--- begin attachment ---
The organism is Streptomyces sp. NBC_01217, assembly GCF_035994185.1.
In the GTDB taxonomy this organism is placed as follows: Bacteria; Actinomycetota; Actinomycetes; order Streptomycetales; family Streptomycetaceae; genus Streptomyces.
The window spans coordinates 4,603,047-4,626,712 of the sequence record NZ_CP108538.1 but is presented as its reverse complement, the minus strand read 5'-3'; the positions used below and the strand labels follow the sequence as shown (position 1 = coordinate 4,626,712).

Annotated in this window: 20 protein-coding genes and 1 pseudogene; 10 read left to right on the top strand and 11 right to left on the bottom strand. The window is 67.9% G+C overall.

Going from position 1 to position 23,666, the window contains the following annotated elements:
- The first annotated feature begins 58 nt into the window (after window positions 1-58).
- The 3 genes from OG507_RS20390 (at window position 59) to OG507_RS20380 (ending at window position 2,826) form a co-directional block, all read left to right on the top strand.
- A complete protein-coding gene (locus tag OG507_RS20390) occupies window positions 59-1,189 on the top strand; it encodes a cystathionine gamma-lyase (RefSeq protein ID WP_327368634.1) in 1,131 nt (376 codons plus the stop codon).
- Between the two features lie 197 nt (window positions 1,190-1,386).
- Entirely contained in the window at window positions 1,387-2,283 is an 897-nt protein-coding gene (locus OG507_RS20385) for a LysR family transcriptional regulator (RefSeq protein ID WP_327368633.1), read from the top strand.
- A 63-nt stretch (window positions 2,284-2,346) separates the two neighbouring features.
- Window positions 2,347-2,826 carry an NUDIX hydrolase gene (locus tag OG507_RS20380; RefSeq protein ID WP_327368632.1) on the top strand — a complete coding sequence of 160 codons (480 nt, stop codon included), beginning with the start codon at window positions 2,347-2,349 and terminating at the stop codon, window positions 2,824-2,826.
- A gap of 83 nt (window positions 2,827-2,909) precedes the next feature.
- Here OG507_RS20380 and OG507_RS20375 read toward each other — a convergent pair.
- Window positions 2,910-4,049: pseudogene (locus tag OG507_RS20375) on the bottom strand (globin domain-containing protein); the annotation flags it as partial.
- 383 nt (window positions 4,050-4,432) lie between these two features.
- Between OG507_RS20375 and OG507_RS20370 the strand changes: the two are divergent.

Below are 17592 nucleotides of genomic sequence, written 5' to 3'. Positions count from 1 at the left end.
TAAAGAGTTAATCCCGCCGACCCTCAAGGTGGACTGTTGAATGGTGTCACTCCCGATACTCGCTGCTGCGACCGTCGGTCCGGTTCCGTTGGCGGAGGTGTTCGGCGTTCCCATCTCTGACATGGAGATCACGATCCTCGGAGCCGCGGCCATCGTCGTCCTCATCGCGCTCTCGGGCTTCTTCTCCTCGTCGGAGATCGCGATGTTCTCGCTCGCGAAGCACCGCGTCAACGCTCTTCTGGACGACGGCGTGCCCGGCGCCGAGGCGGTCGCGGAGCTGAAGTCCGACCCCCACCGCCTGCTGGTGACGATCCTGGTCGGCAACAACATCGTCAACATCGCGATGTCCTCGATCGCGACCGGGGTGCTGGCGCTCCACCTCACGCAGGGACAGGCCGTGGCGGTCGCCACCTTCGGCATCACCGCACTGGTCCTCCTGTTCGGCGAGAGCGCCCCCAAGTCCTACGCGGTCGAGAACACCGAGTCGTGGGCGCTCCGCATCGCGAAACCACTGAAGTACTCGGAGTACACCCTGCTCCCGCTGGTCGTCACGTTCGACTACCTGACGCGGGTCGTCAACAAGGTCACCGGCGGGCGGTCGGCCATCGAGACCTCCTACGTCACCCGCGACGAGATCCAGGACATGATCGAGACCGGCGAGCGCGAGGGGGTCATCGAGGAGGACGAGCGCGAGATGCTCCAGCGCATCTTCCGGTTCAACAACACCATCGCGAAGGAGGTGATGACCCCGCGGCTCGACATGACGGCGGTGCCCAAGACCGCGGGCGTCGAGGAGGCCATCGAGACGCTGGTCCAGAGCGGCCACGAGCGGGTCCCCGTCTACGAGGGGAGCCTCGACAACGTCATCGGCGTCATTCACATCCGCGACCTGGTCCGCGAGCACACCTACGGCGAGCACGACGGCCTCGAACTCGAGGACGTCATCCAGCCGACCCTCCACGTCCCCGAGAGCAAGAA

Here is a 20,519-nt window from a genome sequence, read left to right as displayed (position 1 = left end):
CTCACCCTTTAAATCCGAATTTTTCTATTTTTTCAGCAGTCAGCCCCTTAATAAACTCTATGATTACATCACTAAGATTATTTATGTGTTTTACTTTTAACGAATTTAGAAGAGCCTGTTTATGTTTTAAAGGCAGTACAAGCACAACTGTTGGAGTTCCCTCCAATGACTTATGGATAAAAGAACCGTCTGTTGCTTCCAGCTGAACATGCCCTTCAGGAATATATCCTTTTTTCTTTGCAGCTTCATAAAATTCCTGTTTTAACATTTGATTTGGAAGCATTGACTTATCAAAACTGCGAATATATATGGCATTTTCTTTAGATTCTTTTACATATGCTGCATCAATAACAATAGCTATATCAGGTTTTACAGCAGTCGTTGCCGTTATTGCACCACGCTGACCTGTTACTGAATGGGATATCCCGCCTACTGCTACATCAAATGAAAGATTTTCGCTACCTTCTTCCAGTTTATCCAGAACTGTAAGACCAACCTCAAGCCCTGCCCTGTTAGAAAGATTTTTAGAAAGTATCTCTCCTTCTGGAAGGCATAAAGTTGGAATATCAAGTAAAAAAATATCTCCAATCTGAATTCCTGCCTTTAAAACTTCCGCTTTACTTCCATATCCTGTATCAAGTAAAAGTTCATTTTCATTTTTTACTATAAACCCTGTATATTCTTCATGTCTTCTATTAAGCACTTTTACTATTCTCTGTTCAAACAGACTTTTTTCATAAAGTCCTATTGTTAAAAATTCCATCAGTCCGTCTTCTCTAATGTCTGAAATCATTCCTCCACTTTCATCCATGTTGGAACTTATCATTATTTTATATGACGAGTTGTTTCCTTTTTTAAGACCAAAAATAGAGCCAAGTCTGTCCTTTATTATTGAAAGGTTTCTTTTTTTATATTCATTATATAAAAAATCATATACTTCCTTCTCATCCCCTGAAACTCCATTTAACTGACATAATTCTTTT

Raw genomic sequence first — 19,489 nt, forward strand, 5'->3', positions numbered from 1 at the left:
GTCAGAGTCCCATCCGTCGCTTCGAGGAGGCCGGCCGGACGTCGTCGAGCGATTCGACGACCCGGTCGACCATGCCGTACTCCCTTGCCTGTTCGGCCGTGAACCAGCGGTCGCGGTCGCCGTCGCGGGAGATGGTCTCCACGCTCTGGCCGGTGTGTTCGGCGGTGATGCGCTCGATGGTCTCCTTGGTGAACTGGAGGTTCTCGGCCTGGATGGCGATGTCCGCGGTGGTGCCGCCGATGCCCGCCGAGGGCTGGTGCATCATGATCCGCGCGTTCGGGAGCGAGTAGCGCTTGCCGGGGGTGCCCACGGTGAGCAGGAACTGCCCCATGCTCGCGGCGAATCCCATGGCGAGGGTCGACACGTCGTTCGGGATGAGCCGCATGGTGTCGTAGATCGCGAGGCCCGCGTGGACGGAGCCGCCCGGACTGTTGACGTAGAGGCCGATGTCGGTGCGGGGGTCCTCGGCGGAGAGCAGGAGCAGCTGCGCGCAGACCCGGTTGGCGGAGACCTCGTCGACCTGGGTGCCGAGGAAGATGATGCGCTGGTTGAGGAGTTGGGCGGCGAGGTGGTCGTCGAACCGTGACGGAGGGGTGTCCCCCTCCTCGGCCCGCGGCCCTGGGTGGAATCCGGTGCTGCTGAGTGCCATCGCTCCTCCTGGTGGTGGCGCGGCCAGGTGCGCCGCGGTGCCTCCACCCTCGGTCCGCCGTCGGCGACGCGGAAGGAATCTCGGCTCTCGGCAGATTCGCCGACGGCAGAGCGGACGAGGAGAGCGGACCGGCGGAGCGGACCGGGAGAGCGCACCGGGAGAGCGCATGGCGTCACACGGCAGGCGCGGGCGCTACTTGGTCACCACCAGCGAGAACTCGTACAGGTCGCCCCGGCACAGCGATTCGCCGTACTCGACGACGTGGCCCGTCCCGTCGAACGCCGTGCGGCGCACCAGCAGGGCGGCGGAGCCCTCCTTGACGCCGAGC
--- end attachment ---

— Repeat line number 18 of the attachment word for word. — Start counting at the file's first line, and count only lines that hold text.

Below are 17592 nucleotides of genomic sequence, written 5' to 3'. Positions count from 1 at the left end.